How do you identify, encourage and cultivate the next generation of B2B marketing leaders? Here are 10 key tactics for optimising your leadership development programme, as identified by CMOs and marketing directors at our recent roundtable
CMOs and marketing directors in B2B companies are always looking for the next generation of leaders in order to get the best out of individuals and power onward growth of the company. But how exactly do you identify and nurture these high potential individuals? This was the subject of a fascinating B2B Leaders Roundtable that I had the privilege of hosting this month, with participants from a wide variety of B2B sectors and consequently a diverse range of experiences and opinions.
Here are 10 key points to optimise your B2B leadership skills:
1. Great leaders are often careers counsellors
In practice, this means shifting the discussion on personal development from the role and the company, and refocusing the agenda back towards the individual. What is it that they want to achieve? How we help them to do that? This might involve a conversation about them potentially leaving the business, but frankness and honesty pays dividends. The good faith that this engenders will allow you to get the best out of them, build trust and loyalty.
2. Excellence in leadership is less about skills, more about aspirations
Some people actively aspire to be a leader and/or a manager, some may be open to it, and others may have no interest at all. But people’s aspirations change over time, in response to circumstances and experiences, so you need to constantly work with people to understand them, and unlock emerging interests and potential.
3. Understand both the ‘what ‘and the ‘why’ of aspiring leaders
As well as understanding ‘what’ individuals want to achieve by becoming a leader, CMOs also need to understand ‘why’ they want it. For example, do they want to be a leader within the business simply to allow them to fuel their ego? Or do they want promotion in order to buy a house? Understanding these motivators will allow team leaders to help them on their journey.
4. You can be a leader but not a manager
Increasingly in today’s agile-orientated working environments, marketers can become leaders of multi-function teams without necessarily having to formally manage anyone. In organisations that have embraced this, it’s likely that they will have more leaders than managers. Not everyone wants to be a manager. There are different skillsets involved: managing people requires a certain set of behaviours, and a degree of rigour; being a leader allows you to be more scatty, and requires is less responsibility. These different roles may suit different individuals.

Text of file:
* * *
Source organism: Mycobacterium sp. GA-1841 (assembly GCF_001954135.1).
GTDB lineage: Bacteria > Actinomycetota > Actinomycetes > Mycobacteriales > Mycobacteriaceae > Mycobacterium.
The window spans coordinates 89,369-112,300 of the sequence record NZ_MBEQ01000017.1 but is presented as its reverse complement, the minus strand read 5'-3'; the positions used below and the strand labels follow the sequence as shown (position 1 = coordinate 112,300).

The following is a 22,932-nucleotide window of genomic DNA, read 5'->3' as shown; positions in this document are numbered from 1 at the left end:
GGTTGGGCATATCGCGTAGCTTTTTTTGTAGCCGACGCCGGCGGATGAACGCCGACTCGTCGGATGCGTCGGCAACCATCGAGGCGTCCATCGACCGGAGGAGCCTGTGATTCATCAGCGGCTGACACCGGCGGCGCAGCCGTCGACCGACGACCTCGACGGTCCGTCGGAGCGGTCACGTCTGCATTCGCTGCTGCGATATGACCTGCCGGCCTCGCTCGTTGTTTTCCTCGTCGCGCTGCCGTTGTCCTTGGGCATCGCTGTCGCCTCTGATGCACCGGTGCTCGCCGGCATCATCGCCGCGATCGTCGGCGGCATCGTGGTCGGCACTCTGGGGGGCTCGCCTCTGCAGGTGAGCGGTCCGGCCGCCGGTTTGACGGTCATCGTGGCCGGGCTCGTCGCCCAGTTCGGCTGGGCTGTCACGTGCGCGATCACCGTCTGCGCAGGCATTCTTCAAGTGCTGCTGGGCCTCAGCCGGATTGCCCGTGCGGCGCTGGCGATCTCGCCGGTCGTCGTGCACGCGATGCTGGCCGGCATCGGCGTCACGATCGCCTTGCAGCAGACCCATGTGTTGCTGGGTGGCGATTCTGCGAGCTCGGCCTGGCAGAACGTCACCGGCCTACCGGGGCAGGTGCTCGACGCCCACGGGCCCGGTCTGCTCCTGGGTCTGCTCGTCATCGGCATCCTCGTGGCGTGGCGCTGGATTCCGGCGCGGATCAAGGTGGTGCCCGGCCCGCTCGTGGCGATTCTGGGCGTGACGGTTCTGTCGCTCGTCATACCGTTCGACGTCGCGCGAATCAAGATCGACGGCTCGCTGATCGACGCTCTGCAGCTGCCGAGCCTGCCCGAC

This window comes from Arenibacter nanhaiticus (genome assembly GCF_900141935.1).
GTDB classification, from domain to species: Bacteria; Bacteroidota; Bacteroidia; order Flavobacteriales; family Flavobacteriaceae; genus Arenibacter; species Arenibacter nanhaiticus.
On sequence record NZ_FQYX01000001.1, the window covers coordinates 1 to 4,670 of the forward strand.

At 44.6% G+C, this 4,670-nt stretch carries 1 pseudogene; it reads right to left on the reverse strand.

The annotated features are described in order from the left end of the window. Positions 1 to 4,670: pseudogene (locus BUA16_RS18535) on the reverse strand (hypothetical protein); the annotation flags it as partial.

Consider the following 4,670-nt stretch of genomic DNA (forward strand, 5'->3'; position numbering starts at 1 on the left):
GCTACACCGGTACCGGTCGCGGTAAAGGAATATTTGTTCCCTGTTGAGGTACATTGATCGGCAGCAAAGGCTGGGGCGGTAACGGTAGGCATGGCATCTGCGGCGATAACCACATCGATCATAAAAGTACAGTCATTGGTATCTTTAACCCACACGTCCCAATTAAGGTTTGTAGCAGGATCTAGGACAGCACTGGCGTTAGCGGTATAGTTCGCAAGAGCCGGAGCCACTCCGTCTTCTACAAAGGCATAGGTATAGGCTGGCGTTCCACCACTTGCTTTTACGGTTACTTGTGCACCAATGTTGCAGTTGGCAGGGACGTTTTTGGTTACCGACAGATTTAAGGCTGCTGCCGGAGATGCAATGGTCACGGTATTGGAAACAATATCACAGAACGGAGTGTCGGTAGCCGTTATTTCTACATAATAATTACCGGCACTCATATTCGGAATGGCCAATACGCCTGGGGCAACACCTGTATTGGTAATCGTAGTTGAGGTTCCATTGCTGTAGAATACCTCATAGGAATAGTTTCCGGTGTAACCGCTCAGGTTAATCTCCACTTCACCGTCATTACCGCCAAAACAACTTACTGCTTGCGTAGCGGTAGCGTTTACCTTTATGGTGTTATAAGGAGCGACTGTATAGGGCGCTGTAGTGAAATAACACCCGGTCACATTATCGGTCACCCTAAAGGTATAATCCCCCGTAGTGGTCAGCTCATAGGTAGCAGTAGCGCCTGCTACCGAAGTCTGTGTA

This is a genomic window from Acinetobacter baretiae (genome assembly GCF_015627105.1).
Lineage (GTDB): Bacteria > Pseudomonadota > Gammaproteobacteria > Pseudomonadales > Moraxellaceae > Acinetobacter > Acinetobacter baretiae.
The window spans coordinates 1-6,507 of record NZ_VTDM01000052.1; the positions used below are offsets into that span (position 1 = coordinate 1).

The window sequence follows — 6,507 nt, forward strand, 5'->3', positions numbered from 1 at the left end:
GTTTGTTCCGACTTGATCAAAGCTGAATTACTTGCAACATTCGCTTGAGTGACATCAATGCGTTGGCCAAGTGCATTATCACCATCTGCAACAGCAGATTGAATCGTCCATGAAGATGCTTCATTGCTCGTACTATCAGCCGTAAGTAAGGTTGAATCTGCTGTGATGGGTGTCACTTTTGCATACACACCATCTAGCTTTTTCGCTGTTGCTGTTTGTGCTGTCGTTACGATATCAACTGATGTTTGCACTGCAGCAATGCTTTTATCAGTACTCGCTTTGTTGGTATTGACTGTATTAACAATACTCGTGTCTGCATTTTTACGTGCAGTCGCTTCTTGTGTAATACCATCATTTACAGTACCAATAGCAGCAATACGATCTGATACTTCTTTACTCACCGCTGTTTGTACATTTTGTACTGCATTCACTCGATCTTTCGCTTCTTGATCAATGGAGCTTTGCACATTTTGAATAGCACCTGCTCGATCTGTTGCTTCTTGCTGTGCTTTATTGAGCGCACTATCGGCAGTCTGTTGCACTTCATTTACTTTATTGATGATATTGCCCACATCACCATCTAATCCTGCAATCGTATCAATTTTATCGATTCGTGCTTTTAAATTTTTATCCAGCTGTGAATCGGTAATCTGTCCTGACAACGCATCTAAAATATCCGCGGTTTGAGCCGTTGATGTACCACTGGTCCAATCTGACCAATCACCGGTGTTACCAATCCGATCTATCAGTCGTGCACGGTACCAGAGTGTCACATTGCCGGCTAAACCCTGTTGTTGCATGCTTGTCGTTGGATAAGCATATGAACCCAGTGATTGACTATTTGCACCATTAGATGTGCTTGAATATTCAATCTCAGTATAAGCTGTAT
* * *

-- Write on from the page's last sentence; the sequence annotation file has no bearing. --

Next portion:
5. Business coaching can unlock potential
This is only if leaders have the patience to add this to their skillsets, but it requires them to act with the positive intention that everyone coached has the inner resourcefulness to move onwards. You’re trying to direct them, not mentor them. You’re working with them to find the answer. This can be a little uncomfortable as it changes the relationship between individuals, but it can also be highly effective.
6. There is a growing diversity and multi-cultural dimension to leadership
given the increasingly international nature of the workforce and of global organisations. That requires leaders to have an increasingly nuanced approach to managing not just the team, but individuals within it, and to ‘man-manage’ them based on their own unique circumstances. It may also require leaders to effectively translate instructions that come down the chain of command to make them more resonant – but it’s a matter of judgement as to when and how much.
7. Leadership requires emotional intelligence
ome aspiring candidates just don’t have enough of it. In such instances, it’s the team leader’s job to help them cultivate it. This can be done, for example, by encouraging them to understand what people around them do that shows aspirational leadership behaviours that they should emulate.
8. Be wary of unconscious bias
Sometimes leaders hold back people under them through unconscious bias – leaders need to question whether they are denying progression to ambitious individuals for the right or the wrong reasons. Could these individuals progress faster elsewhere? Mentors can help with this, in a way that line managers or departmental leaders cannot. They can help unlock potential and provide strategies for addressing bottlenecks.
9. Understand the difference between progression and promotion
One definitely doesn’t require the other! A fatal error of leadership is to promote people to prevent them from leaving. Whilst that addresses a short term issue, it creates a long term problem which can be significantly more problematic to resolve.
10. Trial by fire
One of the best ways that you learn as a leader is to put into practice something that you don’t actually believe in, something that’s ‘ugly’. Leaders need to get onboard with the decision, and bring everyone else with them, convincing the doubters and the naysayers that this is the only way forward.